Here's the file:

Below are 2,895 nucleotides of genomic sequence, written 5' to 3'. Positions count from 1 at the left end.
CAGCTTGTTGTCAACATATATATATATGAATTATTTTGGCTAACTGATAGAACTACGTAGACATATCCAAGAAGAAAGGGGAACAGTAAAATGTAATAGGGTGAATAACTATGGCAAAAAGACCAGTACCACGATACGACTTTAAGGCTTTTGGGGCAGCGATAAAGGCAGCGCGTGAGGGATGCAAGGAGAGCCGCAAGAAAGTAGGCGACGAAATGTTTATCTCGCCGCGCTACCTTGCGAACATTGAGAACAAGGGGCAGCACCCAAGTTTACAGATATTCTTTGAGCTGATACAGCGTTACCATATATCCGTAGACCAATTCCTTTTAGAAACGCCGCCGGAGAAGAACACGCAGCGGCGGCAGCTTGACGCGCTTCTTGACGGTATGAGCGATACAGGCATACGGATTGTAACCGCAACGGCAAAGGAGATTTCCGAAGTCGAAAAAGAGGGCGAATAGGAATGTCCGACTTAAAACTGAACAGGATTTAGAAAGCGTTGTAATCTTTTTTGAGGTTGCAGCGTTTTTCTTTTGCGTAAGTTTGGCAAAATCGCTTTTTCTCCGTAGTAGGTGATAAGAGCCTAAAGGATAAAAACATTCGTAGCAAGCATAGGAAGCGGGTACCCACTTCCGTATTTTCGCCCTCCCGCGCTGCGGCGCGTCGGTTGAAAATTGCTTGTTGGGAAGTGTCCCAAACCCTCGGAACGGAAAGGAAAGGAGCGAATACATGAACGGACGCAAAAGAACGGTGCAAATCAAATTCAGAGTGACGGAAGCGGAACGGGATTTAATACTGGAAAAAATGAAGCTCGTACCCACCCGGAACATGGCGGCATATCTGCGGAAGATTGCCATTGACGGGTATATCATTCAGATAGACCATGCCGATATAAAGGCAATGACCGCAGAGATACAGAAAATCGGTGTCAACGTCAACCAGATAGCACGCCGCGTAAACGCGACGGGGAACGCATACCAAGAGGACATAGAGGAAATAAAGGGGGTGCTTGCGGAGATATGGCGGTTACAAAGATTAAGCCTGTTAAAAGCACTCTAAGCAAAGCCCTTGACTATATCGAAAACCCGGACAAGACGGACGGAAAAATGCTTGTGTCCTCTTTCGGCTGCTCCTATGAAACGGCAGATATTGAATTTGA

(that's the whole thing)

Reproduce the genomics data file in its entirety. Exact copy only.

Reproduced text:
Below are 2,895 nucleotides of genomic sequence, written 5' to 3'. Positions count from 1 at the left end.
CAGCTTGTTGTCAACATATATATATATGAATTATTTTGGCTAACTGATAGAACTACGTAGACATATCCAAGAAGAAAGGGGAACAGTAAAATGTAATAGGGTGAATAACTATGGCAAAAAGACCAGTACCACGATACGACTTTAAGGCTTTTGGGGCAGCGATAAAGGCAGCGCGTGAGGGATGCAAGGAGAGCCGCAAGAAAGTAGGCGACGAAATGTTTATCTCGCCGCGCTACCTTGCGAACATTGAGAACAAGGGGCAGCACCCAAGTTTACAGATATTCTTTGAGCTGATACAGCGTTACCATATATCCGTAGACCAATTCCTTTTAGAAACGCCGCCGGAGAAGAACACGCAGCGGCGGCAGCTTGACGCGCTTCTTGACGGTATGAGCGATACAGGCATACGGATTGTAACCGCAACGGCAAAGGAGATTTCCGAAGTCGAAAAAGAGGGCGAATAGGAATGTCCGACTTAAAACTGAACAGGATTTAGAAAGCGTTGTAATCTTTTTTGAGGTTGCAGCGTTTTTCTTTTGCGTAAGTTTGGCAAAATCGCTTTTTCTCCGTAGTAGGTGATAAGAGCCTAAAGGATAAAAACATTCGTAGCAAGCATAGGAAGCGGGTACCCACTTCCGTATTTTCGCCCTCCCGCGCTGCGGCGCGTCGGTTGAAAATTGCTTGTTGGGAAGTGTCCCAAACCCTCGGAACGGAAAGGAAAGGAGCGAATACATGAACGGACGCAAAAGAACGGTGCAAATCAAATTCAGAGTGACGGAAGCGGAACGGGATTTAATACTGGAAAAAATGAAGCTCGTACCCACCCGGAACATGGCGGCATATCTGCGGAAGATTGCCATTGACGGGTATATCATTCAGATAGACCATGCCGATATAAAGGCAATGACCGCAGAGATACAGAAAATCGGTGTCAACGTCAACCAGATAGCACGCCGCGTAAACGCGACGGGGAACGCATACCAAGAGGACATAGAGGAAATAAAGGGGGTGCTTGCGGAGATATGGCGGTTACAAAGATTAAGCCTGTTAAAAGCACTCTAAGCAAAGCCCTTGACTATATCGAAAACCCGGACAAGACGGACGGAAAAATGCTTGTGTCCTCTTTCGGCTGCTCCTATGAAACGGCAGATATTGAATTTGA